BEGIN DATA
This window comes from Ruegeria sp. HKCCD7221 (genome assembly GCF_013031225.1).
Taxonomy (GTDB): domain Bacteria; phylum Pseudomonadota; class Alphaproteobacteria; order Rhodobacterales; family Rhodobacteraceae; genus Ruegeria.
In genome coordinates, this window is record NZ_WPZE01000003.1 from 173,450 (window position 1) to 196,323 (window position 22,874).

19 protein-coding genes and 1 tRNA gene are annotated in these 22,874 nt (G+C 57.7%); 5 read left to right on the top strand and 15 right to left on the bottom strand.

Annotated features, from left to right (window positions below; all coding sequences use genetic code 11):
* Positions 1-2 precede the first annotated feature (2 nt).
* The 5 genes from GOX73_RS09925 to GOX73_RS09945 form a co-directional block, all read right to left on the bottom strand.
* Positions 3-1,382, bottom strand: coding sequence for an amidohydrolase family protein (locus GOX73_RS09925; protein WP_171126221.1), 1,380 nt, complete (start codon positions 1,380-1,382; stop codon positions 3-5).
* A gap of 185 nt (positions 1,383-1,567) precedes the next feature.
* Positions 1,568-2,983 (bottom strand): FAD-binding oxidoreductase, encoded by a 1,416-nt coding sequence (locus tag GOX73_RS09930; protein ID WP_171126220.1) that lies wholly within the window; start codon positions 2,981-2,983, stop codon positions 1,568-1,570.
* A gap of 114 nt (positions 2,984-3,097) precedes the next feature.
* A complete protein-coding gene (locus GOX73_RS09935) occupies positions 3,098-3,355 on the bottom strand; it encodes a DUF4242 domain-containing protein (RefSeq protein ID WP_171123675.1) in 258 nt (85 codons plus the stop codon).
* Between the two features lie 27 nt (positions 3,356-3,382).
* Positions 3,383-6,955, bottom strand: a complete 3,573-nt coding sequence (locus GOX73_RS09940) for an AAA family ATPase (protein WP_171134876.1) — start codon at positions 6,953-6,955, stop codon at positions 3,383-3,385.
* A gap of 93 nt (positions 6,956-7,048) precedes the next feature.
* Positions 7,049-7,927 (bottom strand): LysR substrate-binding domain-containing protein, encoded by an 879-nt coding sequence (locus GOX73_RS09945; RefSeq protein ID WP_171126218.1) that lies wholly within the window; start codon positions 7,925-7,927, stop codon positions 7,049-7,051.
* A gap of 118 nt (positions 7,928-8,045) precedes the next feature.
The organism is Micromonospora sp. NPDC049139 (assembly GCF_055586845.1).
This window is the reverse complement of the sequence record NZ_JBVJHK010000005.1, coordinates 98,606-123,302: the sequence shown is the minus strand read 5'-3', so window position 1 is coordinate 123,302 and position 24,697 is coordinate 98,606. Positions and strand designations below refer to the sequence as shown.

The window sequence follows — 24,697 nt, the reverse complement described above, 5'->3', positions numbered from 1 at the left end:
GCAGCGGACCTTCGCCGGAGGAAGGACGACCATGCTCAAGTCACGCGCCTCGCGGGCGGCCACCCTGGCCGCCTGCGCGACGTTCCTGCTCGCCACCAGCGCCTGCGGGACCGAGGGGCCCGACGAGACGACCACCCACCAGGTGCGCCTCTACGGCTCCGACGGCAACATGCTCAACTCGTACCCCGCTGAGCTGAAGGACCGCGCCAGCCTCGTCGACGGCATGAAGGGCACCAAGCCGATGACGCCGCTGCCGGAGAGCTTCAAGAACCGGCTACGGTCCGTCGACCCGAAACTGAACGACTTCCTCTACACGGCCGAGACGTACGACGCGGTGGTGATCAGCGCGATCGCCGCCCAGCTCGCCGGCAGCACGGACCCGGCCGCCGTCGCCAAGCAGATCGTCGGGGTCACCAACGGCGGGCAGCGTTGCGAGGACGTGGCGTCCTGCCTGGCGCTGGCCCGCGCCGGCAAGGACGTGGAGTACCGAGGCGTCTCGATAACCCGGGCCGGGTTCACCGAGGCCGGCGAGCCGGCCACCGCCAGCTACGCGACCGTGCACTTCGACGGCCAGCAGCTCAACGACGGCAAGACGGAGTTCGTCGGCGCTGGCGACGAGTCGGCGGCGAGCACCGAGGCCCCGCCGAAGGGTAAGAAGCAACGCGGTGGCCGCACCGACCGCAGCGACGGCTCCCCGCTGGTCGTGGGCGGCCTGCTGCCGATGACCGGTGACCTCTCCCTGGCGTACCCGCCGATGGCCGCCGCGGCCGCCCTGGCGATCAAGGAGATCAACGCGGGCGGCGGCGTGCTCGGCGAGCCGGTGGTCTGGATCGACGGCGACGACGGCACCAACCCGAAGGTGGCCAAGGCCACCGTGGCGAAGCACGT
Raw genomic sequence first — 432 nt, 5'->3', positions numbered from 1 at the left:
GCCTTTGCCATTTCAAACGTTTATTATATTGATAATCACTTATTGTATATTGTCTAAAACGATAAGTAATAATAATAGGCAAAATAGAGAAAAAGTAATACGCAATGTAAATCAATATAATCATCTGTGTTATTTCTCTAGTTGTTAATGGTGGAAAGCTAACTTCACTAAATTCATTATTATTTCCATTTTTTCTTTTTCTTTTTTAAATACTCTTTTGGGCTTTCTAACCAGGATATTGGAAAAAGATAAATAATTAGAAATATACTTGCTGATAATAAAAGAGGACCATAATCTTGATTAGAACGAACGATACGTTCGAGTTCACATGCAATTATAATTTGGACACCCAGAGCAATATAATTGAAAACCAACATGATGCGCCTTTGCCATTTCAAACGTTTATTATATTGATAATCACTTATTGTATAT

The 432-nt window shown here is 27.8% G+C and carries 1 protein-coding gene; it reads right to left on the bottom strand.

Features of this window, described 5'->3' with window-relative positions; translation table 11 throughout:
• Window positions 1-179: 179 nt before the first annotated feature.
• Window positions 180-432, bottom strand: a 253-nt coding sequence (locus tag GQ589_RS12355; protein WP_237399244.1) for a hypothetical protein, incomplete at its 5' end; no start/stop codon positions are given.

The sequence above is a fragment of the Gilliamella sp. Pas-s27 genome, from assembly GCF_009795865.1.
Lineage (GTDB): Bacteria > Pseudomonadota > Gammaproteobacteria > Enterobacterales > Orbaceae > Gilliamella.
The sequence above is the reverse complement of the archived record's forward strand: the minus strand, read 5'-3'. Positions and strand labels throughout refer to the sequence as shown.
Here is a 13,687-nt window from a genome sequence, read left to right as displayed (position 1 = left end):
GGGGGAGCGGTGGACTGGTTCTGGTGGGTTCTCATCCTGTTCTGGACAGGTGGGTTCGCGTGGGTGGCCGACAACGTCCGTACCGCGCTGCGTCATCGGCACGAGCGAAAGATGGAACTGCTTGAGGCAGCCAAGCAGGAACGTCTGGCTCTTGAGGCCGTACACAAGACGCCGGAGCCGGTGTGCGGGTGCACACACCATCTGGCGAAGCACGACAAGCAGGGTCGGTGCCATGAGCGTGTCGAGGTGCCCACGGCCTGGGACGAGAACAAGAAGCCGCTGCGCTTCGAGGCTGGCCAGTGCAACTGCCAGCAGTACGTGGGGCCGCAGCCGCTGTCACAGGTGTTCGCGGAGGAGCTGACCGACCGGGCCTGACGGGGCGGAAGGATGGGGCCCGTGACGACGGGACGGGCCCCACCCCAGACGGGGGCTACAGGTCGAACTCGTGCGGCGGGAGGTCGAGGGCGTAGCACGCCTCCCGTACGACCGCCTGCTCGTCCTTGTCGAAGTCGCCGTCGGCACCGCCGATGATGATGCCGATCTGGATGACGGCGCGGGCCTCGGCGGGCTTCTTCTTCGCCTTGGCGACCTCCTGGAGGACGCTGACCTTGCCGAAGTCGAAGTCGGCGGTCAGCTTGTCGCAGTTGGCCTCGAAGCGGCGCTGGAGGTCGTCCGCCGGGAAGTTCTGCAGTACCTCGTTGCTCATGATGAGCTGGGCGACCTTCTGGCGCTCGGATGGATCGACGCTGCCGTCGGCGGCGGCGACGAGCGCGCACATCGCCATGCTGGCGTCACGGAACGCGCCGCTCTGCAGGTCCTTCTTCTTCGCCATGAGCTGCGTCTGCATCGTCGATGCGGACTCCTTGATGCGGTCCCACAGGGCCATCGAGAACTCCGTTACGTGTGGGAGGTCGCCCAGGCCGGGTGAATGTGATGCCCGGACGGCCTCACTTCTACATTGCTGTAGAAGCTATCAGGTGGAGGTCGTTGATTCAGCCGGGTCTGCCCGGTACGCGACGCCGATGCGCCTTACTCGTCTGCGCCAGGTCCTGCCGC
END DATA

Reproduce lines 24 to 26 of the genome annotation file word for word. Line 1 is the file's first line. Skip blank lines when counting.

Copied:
The 432-nt window shown here is 27.8% G+C and carries 1 protein-coding gene; it reads right to left on the bottom strand.

Features of this window, described 5'->3' with window-relative positions; translation table 11 throughout:
• Window positions 1-179: 179 nt before the first annotated feature.